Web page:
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Published: October 29th 2005
The Inevitable Flat Tyre
The road from Sost to the chinese border at Kunjerab Pass is not to bad. Some parts are still paved. As soon as you are in China it is only a partly frozen mud track. We had to jeeps as our transportation which is already much better than a bus. Still we had a flat tyre just ten kilometers before Tashkurgan on the chinese side.
Further up the KKH, Sost is the last town in Pakistan. From here you can buy a ticket to Tashkurgan, the first town in China. The price is rediculous high (about 23$) compared to other Pakistani Bus fees (usually 5-10$). But the Bus goes back empty to leave the people going the other way to the Chinese company (that charges even more).
Because it was late in season already, not so many people were gathering at the Pakistani coustoms. So the company decided to send two jeeps instead of the bus. Later, when we saw the road conditions on the Chinese side we were quite happy about that. I have strong doubts a bus would have made it at all.
I have the feeling, the officials at the different coustoms in Sost, at the border, and in Tashkurgan are bored to death in these days, only so little work to do. So the enjoyed having a look at the front side and the back side of all those traveler underpants they could find in the nicely stuffed backpacks of Nick, Ko How, Gu Le, and me...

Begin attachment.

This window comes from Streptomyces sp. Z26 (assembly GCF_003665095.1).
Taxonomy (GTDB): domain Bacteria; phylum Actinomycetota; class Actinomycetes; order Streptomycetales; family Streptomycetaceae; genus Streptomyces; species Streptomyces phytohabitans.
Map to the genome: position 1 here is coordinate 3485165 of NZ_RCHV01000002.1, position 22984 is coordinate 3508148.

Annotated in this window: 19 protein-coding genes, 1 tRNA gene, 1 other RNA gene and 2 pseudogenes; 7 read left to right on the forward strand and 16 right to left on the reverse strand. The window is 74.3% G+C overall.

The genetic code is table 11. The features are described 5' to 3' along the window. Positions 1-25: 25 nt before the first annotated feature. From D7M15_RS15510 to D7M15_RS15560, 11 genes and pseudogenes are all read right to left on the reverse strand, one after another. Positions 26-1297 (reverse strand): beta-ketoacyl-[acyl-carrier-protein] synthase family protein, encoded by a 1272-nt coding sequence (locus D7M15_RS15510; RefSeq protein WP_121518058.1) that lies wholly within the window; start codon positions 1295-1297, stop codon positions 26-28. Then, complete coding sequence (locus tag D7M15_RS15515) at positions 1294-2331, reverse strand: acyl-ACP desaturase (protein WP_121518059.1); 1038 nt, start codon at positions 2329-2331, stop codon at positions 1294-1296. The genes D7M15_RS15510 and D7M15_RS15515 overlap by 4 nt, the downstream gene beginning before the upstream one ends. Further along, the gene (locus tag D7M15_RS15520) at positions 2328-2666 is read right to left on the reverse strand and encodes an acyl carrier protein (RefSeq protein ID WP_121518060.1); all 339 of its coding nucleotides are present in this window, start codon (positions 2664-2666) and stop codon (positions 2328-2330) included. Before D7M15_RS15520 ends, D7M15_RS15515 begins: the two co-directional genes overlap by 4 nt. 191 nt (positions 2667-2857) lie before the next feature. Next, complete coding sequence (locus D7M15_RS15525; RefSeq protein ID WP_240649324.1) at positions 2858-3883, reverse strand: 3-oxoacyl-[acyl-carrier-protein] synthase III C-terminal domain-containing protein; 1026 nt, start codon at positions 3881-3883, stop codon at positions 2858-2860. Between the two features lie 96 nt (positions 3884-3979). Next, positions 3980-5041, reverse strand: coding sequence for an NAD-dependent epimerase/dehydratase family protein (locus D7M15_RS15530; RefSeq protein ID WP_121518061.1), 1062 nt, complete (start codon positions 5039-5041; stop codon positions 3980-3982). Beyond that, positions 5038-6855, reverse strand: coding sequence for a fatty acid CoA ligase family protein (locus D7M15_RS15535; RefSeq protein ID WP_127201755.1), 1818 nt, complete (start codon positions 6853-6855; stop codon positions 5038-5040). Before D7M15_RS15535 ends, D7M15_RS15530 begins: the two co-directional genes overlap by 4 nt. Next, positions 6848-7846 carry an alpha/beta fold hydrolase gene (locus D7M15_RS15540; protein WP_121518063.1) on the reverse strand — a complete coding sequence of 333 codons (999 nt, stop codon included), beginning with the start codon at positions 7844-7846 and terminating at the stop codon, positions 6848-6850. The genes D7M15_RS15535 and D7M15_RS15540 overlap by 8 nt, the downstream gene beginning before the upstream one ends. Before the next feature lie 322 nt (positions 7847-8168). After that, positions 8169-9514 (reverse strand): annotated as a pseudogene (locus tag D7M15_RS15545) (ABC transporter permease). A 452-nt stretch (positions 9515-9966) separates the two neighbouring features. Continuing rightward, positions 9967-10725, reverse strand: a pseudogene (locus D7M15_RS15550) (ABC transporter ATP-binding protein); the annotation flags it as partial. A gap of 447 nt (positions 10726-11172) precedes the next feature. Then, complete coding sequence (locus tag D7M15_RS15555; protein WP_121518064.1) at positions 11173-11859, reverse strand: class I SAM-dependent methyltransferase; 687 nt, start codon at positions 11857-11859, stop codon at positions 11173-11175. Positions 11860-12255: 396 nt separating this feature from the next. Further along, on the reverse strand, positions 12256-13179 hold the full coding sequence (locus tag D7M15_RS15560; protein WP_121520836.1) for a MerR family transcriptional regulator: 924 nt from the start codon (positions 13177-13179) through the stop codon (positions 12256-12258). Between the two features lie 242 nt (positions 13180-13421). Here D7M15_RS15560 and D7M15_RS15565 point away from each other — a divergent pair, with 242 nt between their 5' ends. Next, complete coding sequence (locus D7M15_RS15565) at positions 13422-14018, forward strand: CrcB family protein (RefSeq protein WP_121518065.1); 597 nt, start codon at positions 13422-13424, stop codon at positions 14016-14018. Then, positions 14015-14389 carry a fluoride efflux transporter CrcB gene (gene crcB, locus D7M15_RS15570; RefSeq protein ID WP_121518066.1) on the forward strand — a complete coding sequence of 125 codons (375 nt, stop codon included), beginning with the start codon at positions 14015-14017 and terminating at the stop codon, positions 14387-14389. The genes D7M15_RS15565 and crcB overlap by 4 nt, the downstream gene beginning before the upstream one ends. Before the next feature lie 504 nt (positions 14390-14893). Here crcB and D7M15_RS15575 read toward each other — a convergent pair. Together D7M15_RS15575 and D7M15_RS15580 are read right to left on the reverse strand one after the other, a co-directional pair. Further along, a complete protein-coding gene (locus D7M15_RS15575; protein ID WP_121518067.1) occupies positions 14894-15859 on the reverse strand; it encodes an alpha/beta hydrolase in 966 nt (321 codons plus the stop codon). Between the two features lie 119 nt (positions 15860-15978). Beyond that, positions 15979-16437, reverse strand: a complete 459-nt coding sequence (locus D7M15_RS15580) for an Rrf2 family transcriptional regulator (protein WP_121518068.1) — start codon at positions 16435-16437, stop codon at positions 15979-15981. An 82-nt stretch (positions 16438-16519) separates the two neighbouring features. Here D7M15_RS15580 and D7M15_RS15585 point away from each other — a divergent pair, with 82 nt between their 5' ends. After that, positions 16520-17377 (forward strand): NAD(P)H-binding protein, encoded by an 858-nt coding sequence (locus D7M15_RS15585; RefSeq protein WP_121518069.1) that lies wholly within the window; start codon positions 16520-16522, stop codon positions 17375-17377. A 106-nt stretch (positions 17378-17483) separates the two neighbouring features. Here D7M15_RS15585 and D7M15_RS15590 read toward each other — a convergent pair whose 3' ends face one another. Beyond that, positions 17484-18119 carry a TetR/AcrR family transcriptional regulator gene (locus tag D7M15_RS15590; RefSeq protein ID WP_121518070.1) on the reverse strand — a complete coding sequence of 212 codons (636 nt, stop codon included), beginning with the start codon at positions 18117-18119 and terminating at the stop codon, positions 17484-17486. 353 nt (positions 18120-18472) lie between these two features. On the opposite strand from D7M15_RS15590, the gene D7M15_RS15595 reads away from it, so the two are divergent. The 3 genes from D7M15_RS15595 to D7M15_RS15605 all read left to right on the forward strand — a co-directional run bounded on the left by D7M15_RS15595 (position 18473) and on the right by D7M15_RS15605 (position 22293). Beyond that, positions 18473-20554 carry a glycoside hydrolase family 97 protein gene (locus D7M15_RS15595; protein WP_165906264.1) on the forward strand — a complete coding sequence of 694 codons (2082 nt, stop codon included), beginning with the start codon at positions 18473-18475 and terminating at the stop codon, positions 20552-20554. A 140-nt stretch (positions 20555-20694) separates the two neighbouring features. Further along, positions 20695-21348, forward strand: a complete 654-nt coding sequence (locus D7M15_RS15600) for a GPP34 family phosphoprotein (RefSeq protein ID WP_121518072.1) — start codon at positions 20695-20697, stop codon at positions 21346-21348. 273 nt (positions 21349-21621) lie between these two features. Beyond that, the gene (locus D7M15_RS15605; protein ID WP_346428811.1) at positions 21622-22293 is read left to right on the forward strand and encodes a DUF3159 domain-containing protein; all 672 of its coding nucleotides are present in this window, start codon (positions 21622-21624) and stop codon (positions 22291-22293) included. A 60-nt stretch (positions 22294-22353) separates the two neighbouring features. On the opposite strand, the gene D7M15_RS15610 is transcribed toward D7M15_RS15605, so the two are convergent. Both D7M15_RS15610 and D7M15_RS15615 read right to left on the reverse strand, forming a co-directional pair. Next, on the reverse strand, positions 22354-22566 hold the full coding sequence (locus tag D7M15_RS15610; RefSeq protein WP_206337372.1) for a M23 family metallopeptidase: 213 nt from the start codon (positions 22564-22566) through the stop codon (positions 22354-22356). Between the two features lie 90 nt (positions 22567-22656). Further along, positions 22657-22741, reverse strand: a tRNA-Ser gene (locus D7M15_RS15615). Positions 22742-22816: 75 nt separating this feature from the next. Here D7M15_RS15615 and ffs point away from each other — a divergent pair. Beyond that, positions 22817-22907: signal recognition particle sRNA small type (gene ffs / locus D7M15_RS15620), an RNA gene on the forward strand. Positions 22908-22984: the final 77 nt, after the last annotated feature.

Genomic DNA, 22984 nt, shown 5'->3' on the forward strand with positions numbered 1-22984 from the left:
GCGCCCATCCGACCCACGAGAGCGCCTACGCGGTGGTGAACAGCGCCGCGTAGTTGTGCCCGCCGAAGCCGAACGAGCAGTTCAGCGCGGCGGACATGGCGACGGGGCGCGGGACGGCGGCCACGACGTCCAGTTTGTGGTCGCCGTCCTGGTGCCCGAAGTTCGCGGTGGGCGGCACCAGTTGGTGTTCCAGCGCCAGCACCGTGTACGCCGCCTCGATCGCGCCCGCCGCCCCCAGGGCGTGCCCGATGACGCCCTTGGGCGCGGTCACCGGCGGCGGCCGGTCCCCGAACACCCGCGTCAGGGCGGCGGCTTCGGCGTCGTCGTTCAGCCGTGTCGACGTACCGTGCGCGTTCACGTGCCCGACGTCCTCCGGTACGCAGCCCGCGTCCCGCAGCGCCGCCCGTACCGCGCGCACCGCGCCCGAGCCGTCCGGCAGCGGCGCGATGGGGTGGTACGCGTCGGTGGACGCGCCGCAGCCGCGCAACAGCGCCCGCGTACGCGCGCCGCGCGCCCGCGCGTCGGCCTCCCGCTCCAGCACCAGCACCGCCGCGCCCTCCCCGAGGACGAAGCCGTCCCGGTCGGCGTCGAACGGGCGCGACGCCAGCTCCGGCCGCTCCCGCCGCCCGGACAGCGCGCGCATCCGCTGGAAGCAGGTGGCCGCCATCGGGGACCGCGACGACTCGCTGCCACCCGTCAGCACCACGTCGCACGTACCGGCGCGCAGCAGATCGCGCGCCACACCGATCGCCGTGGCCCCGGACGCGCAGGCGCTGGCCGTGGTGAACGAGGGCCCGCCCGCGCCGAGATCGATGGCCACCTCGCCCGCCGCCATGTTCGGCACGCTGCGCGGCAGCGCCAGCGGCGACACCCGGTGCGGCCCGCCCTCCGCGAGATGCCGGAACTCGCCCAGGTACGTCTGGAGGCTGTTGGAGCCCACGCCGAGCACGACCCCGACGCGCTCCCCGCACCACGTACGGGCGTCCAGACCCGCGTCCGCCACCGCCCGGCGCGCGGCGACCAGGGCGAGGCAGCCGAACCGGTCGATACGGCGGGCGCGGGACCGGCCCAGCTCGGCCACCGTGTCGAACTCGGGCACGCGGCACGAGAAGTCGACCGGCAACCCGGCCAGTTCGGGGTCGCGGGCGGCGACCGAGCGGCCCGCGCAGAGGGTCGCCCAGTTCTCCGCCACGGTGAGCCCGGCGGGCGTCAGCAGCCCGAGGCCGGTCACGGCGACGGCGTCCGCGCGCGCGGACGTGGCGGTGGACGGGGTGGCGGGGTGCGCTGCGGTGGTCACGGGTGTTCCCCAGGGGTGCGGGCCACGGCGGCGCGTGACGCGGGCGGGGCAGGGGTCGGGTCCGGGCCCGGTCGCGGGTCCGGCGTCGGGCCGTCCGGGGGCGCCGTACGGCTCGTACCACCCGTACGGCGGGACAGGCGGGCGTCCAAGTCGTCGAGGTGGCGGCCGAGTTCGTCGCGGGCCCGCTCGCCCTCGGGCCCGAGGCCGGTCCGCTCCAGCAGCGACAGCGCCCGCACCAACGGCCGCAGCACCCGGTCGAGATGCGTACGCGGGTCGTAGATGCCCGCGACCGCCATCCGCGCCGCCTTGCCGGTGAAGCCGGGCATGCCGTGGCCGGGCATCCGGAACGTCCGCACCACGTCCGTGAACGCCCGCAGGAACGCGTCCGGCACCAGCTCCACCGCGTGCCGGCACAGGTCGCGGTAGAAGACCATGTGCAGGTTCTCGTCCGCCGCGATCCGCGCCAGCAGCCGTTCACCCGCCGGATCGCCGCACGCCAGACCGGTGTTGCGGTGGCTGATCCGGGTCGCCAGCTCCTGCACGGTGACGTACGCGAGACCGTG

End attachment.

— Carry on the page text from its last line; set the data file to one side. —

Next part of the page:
The Khunjerab Pass itself is rather unspectacular. You wouldn't quite notice it if it wasn't
Camels in the Wild
In the highlands after Khunjerab Pass the weather got really unfriendly. Freezing cold and snow strom. But the camels living in this area grow a very good isolation.
for the big Chinese borderpost building. The landscape looks more like a high plateau than like a pass in the mountains. The altitude at the highest point is about 4900m. But this did not present a problem since we had been well above 2000m almost ten days, do not need to walk up there, and stay only until the Chinese soldier is finished with our underwear.
In China we met some long-haired camels troting through the snow before we finally saw Tashkurgan at the end of the plateau. But it still had to wait for some time, just ten kilometers before the town we had our flat tire, something inevitable on this road we had been told.
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